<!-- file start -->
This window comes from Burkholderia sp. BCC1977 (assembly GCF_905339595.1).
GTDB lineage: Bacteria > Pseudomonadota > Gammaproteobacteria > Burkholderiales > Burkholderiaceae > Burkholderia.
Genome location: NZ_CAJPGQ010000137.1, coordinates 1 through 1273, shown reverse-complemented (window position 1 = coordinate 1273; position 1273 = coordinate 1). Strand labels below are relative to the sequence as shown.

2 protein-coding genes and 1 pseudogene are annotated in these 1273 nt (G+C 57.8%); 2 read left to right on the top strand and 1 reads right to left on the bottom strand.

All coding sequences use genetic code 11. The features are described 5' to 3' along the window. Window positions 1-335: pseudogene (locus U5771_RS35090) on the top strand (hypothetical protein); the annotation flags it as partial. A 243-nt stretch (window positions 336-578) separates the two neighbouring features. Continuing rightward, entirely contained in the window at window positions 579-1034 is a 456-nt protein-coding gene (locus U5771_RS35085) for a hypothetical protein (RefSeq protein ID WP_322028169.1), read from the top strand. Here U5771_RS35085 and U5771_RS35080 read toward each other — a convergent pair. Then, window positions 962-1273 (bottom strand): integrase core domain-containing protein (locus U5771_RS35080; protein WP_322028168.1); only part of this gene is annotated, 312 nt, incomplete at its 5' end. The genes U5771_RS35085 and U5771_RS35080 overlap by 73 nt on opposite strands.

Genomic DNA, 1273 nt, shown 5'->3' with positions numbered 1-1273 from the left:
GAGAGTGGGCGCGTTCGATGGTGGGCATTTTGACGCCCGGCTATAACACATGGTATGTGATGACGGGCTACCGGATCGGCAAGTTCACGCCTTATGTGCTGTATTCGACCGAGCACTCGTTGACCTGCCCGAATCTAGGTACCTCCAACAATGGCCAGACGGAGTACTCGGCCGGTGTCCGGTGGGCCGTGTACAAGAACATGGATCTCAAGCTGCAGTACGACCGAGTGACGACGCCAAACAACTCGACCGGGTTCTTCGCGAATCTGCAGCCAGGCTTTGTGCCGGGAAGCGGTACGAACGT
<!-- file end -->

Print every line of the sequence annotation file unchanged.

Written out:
This window comes from Burkholderia sp. BCC1977 (assembly GCF_905339595.1).
GTDB lineage: Bacteria > Pseudomonadota > Gammaproteobacteria > Burkholderiales > Burkholderiaceae > Burkholderia.
Genome location: NZ_CAJPGQ010000137.1, coordinates 1 through 1273, shown reverse-complemented (window position 1 = coordinate 1273; position 1273 = coordinate 1). Strand labels below are relative to the sequence as shown.

2 protein-coding genes and 1 pseudogene are annotated in these 1273 nt (G+C 57.8%); 2 read left to right on the top strand and 1 reads right to left on the bottom strand.

All coding sequences use genetic code 11. The features are described 5' to 3' along the window. Window positions 1-335: pseudogene (locus U5771_RS35090) on the top strand (hypothetical protein); the annotation flags it as partial. A 243-nt stretch (window positions 336-578) separates the two neighbouring features. Continuing rightward, entirely contained in the window at window positions 579-1034 is a 456-nt protein-coding gene (locus U5771_RS35085) for a hypothetical protein (RefSeq protein ID WP_322028169.1), read from the top strand. Here U5771_RS35085 and U5771_RS35080 read toward each other — a convergent pair. Then, window positions 962-1273 (bottom strand): integrase core domain-containing protein (locus U5771_RS35080; protein WP_322028168.1); only part of this gene is annotated, 312 nt, incomplete at its 5' end. The genes U5771_RS35085 and U5771_RS35080 overlap by 73 nt on opposite strands.

Genomic DNA, 1273 nt, shown 5'->3' with positions numbered 1-1273 from the left:
GAGAGTGGGCGCGTTCGATGGTGGGCATTTTGACGCCCGGCTATAACACATGGTATGTGATGACGGGCTACCGGATCGGCAAGTTCACGCCTTATGTGCTGTATTCGACCGAGCACTCGTTGACCTGCCCGAATCTAGGTACCTCCAACAATGGCCAGACGGAGTACTCGGCCGGTGTCCGGTGGGCCGTGTACAAGAACATGGATCTCAAGCTGCAGTACGACCGAGTGACGACGCCAAACAACTCGACCGGGTTCTTCGCGAATCTGCAGCCAGGCTTTGTGCCGGGAAGCGGTACGAACGT